The 1924 act supplanted earlier acts to effectively ban all immigration from Asia and set a total immigration quota of 165,000 for countries outside the Western Hemisphere, an 80% reduction from the pre-World War I average. Quotas for specific countries were based on 2% of the U.S. population from that country as recorded in 1890. As a result, populations poorly represented in 1890 were prevented from immigrating in proportionate numbers—especially affecting Italians, Jews, Greeks, Poles, and Slavs. According to the U.S. Department of State Office of the Historian, the purpose of the act was "to preserve the ideal of U.S. homogeneity." Congressional opposition was minimal.
A key element of the act was its provisions for enforcement. The act provided funding and legal instructions to courts of deportation for immigrants whose national quotas were exceeded. The act was revised in the Immigration and Nationality Act of 1952 and replaced by the Immigration and Nationality Act of 1965.Indian Citizenship Act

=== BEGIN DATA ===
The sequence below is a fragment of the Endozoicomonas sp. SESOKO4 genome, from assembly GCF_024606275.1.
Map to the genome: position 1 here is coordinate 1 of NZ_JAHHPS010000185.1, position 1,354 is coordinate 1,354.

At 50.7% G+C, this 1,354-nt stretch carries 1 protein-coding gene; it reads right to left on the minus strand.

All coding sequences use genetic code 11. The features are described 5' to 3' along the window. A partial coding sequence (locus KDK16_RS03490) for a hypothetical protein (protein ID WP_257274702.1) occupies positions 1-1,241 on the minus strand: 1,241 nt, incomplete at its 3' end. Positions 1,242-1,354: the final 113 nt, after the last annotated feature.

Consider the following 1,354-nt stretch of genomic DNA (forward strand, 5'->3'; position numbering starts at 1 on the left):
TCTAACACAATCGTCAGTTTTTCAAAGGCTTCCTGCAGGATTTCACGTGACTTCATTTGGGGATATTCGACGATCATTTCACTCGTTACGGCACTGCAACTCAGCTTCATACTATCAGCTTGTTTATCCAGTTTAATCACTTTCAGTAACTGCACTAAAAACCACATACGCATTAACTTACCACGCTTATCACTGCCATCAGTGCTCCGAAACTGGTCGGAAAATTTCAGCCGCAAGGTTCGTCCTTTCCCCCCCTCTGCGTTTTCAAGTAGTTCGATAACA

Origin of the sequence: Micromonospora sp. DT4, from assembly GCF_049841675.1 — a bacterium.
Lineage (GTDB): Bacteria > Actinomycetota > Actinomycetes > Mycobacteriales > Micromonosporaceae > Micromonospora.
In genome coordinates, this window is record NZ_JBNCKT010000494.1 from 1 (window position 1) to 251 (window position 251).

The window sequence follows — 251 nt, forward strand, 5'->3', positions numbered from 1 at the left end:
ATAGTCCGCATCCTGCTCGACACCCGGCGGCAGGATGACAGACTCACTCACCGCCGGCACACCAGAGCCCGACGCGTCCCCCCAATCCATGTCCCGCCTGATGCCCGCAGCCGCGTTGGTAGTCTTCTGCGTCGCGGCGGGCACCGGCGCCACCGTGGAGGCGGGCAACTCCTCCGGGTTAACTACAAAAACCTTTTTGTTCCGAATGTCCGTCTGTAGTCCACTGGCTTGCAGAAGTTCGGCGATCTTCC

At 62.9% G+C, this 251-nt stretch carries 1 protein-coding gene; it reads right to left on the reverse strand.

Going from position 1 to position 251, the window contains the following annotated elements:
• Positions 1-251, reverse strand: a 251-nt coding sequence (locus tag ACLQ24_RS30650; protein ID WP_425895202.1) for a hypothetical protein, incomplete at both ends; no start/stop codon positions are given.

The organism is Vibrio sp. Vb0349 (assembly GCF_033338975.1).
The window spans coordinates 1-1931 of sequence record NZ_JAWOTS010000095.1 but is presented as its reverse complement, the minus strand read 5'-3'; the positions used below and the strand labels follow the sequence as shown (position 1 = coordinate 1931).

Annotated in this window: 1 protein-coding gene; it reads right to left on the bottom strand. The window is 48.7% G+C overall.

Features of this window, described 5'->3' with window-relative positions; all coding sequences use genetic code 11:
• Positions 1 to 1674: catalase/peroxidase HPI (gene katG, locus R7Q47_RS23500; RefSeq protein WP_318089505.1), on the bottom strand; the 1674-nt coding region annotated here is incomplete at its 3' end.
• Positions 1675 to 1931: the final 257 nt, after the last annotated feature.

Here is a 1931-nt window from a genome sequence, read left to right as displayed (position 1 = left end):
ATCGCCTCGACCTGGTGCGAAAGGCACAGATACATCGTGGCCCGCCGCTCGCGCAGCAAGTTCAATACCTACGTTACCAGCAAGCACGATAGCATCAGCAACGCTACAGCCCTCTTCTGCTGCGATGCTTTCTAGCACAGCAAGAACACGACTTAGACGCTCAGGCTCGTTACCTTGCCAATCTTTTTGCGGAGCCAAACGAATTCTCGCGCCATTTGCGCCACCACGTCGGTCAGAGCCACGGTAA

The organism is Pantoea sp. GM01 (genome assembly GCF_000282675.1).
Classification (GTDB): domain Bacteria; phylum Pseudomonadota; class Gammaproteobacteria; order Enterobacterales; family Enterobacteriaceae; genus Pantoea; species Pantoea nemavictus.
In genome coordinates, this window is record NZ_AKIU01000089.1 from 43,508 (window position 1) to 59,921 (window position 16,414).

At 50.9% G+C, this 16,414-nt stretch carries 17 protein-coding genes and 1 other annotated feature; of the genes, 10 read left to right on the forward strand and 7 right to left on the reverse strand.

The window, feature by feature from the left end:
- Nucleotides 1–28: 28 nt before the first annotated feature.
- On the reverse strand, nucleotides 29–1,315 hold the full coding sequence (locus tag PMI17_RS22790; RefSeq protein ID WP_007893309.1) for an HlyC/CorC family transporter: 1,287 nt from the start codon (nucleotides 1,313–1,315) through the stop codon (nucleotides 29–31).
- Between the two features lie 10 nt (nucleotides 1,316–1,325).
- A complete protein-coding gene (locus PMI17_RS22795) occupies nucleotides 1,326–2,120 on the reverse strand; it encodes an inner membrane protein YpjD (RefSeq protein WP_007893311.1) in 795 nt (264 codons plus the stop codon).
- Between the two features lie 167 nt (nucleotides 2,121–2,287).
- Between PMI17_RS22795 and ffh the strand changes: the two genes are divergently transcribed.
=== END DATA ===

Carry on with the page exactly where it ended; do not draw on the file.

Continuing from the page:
The Indian Citizenship Act of 1924, also known as the Snyder Act, was proposed by Representative Homer P. Snyder (R) of New York and granted full U.S. citizenship to the indigenous peoples of the United States, called "Indians" in this Act. While the Fourteenth Amendment to the United States Constitution defines as citizens any persons born in the U.S. and subject to its jurisdiction, the amendment had been interpreted to not apply to Native people. The act was signed into law by President Calvin Coolidge on June 2, 1924. It was enacted partially in recognition of the thousands of Indians who served in the armed forces during the First World War.Judiciary Act of 1925
The Judiciary Act of 1925 (43 Stat. 936), also known as the Judge's Bill or Certiorari Act, was an act of the United States Congress that sought to reduce the workload of the Supreme Court of the United States.List of United States Senators in the 68th Congress by seniority